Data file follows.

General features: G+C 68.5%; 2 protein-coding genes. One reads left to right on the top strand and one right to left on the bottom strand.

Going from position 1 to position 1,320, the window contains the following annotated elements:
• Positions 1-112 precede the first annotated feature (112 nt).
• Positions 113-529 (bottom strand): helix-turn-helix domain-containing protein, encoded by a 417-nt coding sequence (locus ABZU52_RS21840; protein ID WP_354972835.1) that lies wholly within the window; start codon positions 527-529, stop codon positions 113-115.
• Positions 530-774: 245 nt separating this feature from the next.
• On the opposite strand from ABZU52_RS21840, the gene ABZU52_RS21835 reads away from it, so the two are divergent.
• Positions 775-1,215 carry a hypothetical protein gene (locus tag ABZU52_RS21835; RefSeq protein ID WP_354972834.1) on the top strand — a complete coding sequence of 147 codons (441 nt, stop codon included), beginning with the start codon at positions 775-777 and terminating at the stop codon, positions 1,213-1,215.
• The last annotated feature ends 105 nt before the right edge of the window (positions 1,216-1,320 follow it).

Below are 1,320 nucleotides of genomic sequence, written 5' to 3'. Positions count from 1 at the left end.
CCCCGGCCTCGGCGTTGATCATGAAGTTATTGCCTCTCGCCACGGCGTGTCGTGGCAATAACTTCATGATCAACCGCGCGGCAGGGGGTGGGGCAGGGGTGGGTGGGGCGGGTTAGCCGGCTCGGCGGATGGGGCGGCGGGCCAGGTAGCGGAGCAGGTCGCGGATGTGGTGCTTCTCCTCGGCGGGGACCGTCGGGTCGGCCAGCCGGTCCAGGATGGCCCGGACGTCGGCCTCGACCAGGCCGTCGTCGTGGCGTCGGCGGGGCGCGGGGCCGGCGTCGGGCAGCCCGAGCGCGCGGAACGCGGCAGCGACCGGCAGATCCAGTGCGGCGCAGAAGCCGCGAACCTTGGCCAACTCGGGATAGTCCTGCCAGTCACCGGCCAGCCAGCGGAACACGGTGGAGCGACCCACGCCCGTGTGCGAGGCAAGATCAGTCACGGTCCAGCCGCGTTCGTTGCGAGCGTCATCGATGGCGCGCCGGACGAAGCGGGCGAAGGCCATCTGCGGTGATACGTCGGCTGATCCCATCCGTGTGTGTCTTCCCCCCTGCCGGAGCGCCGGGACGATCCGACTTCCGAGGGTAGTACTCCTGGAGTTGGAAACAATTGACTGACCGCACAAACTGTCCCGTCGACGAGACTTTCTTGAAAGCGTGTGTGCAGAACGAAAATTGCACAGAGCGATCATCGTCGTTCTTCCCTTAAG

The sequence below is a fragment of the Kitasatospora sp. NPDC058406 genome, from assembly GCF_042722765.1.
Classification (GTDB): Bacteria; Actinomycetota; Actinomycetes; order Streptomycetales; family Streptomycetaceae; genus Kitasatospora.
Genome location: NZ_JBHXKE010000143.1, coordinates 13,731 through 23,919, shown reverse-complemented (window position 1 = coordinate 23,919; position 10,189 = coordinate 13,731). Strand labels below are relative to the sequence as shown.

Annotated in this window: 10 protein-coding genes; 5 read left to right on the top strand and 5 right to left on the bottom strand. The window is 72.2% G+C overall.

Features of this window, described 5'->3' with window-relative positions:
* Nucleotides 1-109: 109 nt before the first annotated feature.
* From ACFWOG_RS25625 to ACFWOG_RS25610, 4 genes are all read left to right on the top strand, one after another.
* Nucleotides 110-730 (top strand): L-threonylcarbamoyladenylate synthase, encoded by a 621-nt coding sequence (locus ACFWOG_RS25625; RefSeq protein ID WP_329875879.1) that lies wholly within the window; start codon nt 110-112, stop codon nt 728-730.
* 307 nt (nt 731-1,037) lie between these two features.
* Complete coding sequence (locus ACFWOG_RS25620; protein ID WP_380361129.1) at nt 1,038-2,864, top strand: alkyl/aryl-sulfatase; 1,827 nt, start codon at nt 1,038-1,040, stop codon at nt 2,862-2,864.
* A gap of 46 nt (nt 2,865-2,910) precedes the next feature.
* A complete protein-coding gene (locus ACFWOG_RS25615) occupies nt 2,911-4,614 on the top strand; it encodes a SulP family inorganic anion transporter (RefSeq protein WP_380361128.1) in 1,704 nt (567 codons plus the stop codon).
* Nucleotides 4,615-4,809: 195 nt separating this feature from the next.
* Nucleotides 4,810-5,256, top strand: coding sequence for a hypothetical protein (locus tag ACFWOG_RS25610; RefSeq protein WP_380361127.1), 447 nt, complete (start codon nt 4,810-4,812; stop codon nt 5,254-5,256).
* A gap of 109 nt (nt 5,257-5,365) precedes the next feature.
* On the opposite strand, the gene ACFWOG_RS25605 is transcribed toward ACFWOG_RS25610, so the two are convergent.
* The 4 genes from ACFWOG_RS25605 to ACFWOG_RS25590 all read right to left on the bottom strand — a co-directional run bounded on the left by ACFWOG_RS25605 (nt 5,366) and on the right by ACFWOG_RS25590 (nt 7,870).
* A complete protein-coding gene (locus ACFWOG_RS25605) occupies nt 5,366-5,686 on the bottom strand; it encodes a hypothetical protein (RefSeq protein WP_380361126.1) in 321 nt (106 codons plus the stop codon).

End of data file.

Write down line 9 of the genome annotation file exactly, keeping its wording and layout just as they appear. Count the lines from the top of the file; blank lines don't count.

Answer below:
Below are 1,320 nucleotides of genomic sequence, written 5' to 3'. Positions count from 1 at the left end.